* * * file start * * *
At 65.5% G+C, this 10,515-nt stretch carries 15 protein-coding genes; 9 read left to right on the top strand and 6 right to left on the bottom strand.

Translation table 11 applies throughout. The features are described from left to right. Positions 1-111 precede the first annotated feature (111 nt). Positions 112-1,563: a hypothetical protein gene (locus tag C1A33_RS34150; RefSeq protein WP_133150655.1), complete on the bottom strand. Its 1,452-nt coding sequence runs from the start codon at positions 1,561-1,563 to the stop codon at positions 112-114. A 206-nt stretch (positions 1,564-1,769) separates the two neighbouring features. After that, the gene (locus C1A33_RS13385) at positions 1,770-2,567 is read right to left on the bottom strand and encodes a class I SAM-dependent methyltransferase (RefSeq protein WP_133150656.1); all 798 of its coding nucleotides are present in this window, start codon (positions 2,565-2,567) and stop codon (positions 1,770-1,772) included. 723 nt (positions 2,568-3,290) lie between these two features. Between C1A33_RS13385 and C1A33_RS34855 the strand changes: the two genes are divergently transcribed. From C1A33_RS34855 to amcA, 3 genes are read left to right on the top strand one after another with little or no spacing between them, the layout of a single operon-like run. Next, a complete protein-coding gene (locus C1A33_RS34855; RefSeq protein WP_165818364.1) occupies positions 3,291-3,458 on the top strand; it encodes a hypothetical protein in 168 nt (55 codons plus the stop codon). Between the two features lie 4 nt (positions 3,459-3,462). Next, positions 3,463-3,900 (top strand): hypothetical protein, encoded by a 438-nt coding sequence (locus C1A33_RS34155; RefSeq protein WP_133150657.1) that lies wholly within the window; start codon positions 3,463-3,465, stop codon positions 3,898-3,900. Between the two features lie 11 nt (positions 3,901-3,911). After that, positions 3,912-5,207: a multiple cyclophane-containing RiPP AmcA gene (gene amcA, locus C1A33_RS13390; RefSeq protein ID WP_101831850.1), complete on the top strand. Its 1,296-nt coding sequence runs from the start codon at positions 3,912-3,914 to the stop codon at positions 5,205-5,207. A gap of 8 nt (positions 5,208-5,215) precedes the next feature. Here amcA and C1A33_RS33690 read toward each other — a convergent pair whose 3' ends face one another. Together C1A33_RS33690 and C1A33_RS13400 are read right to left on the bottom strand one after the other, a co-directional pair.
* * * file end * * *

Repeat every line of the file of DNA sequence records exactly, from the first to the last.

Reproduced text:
At 65.5% G+C, this 10,515-nt stretch carries 15 protein-coding genes; 9 read left to right on the top strand and 6 right to left on the bottom strand.

Translation table 11 applies throughout. The features are described from left to right. Positions 1-111 precede the first annotated feature (111 nt). Positions 112-1,563: a hypothetical protein gene (locus tag C1A33_RS34150; RefSeq protein WP_133150655.1), complete on the bottom strand. Its 1,452-nt coding sequence runs from the start codon at positions 1,561-1,563 to the stop codon at positions 112-114. A 206-nt stretch (positions 1,564-1,769) separates the two neighbouring features. After that, the gene (locus C1A33_RS13385) at positions 1,770-2,567 is read right to left on the bottom strand and encodes a class I SAM-dependent methyltransferase (RefSeq protein WP_133150656.1); all 798 of its coding nucleotides are present in this window, start codon (positions 2,565-2,567) and stop codon (positions 1,770-1,772) included. 723 nt (positions 2,568-3,290) lie between these two features. Between C1A33_RS13385 and C1A33_RS34855 the strand changes: the two genes are divergently transcribed. From C1A33_RS34855 to amcA, 3 genes are read left to right on the top strand one after another with little or no spacing between them, the layout of a single operon-like run. Next, a complete protein-coding gene (locus C1A33_RS34855; RefSeq protein WP_165818364.1) occupies positions 3,291-3,458 on the top strand; it encodes a hypothetical protein in 168 nt (55 codons plus the stop codon). Between the two features lie 4 nt (positions 3,459-3,462). Next, positions 3,463-3,900 (top strand): hypothetical protein, encoded by a 438-nt coding sequence (locus C1A33_RS34155; RefSeq protein WP_133150657.1) that lies wholly within the window; start codon positions 3,463-3,465, stop codon positions 3,898-3,900. Between the two features lie 11 nt (positions 3,901-3,911). After that, positions 3,912-5,207: a multiple cyclophane-containing RiPP AmcA gene (gene amcA, locus C1A33_RS13390; RefSeq protein ID WP_101831850.1), complete on the top strand. Its 1,296-nt coding sequence runs from the start codon at positions 3,912-3,914 to the stop codon at positions 5,205-5,207. A gap of 8 nt (positions 5,208-5,215) precedes the next feature. Here amcA and C1A33_RS33690 read toward each other — a convergent pair whose 3' ends face one another. Together C1A33_RS33690 and C1A33_RS13400 are read right to left on the bottom strand one after the other, a co-directional pair.